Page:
Chapman risks (but narrowly avoids) cliché with his Novak-obsessions and his Dracula extrapolations, but his open form experiments, grotesque ideas, sense of impending doom, and striking images, make this a fresh, revivifying read. It is probably contradictory of Chapman to love fantasy, the unreal, the undead, and other supernatural beasties, but also to disbelieve in a supernatural God - he seems like one of those Satanists who believes in devils but not angels - but he is entitled to his own fanzine enthusiasms, and his lesbian vampires belong to Swinburne as much as any other Pre-Raphaelite, let alone Twilight fan.

If there were more readers for poetry their first port of call could or should be Chapman. His erotic, dark, suspenseful, terrifying, and at times funny, poems, are far more entertaining than Dan Brown or EL James, and far more artful. As for Irish poetry critics, their tendency to neglect Chapman (and sometimes his near-contemporary, Kevin Higgins) in favour of more sedate, traditional Irish imaginations, is a stupendous pity.

Future critical generations will surely recognise Chapman as a kind of Irish Poe - a figure of singularly eccentric temperament and remarkable literary ability, at home in so many genres, many of them subordinate to the more politely accepted ones. This is a beautiful and strange collection, and everyone who wants to see how twisted lyricism can be without totally deviating from the Irish canon should read it.



Review: Slow Clocks of Decay reviewed on Thereisnocavalry, 15th May 2016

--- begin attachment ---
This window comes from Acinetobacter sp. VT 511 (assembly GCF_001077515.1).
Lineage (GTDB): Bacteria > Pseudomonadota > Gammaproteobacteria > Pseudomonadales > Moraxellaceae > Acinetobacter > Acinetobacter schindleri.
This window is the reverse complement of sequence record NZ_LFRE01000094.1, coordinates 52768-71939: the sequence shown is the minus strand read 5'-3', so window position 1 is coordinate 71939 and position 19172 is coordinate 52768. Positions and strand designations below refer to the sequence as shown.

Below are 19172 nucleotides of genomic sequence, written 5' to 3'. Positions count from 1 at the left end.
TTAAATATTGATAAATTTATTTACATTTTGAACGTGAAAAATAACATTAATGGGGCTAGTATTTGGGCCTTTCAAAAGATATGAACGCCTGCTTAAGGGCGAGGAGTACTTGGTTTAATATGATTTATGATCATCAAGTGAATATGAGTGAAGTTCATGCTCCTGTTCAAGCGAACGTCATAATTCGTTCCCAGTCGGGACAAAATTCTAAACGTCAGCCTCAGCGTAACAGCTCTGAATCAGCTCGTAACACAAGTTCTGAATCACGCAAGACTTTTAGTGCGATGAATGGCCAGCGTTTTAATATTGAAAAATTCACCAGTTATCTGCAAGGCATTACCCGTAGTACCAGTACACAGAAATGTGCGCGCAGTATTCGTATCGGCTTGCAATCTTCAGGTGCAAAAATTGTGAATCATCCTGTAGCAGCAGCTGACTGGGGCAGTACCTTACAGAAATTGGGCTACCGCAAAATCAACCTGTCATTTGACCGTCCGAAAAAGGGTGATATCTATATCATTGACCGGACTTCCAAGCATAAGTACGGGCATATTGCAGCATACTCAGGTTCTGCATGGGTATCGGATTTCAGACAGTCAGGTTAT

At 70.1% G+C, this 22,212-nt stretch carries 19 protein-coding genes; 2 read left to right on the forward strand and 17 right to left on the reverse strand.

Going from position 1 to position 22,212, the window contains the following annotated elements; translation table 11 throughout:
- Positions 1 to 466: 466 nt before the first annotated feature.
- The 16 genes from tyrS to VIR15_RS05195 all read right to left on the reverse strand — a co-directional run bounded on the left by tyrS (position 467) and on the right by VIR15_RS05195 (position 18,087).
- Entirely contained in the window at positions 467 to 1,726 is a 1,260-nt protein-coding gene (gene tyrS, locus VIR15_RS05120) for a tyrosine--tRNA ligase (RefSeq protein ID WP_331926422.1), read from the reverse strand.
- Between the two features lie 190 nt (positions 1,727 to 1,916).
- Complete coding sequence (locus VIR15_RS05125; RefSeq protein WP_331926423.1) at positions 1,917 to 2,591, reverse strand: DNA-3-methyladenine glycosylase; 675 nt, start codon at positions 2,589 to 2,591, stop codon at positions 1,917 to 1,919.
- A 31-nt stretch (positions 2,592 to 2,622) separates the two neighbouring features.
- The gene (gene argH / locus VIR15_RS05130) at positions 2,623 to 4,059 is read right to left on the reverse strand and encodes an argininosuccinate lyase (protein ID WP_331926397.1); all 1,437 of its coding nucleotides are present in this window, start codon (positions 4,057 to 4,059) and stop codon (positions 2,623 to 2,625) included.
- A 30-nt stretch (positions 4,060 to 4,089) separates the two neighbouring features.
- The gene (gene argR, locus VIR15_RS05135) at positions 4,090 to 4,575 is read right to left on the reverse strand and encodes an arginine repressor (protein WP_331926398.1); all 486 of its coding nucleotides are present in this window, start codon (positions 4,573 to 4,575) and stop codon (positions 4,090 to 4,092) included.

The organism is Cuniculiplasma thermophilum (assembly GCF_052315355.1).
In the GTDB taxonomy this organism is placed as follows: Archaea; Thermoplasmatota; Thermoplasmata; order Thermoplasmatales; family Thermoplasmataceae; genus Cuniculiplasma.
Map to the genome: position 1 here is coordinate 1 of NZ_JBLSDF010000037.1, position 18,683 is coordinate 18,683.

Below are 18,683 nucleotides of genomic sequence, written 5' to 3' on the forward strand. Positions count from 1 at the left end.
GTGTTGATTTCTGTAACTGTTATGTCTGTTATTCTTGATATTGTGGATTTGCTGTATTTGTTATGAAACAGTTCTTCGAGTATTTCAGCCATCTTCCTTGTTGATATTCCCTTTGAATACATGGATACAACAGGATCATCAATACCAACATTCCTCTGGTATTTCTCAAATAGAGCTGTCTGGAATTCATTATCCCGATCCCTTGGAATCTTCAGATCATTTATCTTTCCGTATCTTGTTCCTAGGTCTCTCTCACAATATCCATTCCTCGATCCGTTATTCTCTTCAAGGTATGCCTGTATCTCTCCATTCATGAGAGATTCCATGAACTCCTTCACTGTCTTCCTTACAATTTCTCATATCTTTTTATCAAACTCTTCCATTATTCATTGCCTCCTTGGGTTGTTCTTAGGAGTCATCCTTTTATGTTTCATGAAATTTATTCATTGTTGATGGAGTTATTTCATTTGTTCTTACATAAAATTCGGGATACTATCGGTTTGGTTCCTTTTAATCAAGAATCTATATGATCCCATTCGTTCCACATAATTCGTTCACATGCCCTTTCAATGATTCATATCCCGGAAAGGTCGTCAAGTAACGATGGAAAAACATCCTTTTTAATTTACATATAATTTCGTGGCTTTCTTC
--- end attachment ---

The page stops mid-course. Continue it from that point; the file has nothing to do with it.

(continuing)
My good friend, Patrick Chapman, has just published his seventh – yes, 7th! – collection of poetry. And it’s utterly brilliant.

Personally, I think Slow Clocks of Decay is a bit more experimental than his earlier works. Though, no less exceptional.

He writes of love and loss with a thoroughly modern voice.

You won’t find images of Ireland’s rolling green pastures here, but a dystopian 21st century society.

He’s one of the best poets Ireland has ever produced and, mark my words, he’ll win the Nobel Prize for Literature one day.

So, just click on the links to order your copy. And, to whet your palate, I’ve included a taster under the pic, with the kind permission of the author.

 
Teleport Memory
by Patrick Chapman
 
Eighteen winters on, I find your jet-black
hold-up in my box of old remarkables,
the rubber garter still with spring in it.
 
I drape the stocking long on the bed
and try to imagine your pale slender leg
filling it toe to knee to thigh and beyond
 
in a matter transmitter reconstitution
of you with a physical copy that holds
your consciousness, your memories,
 
your tenderness, your wit still dry –
while out in the real, the original you
has surely diverged in directions I can’t
 
follow: some of your people passed on;
you a mother, an aunt or alone; and every
cell in your body, twice overwritten.
 
If that you can bear think of me
it may be with disdain for who I was
at the end but listen, my old love,
 
he has been replaced so many times –
no longer that young cripple who,
out of repression and pain, cracked
 
your heart and in its fracture fatally
punctured his own. So far undone is he
that even teleport could never bring us home.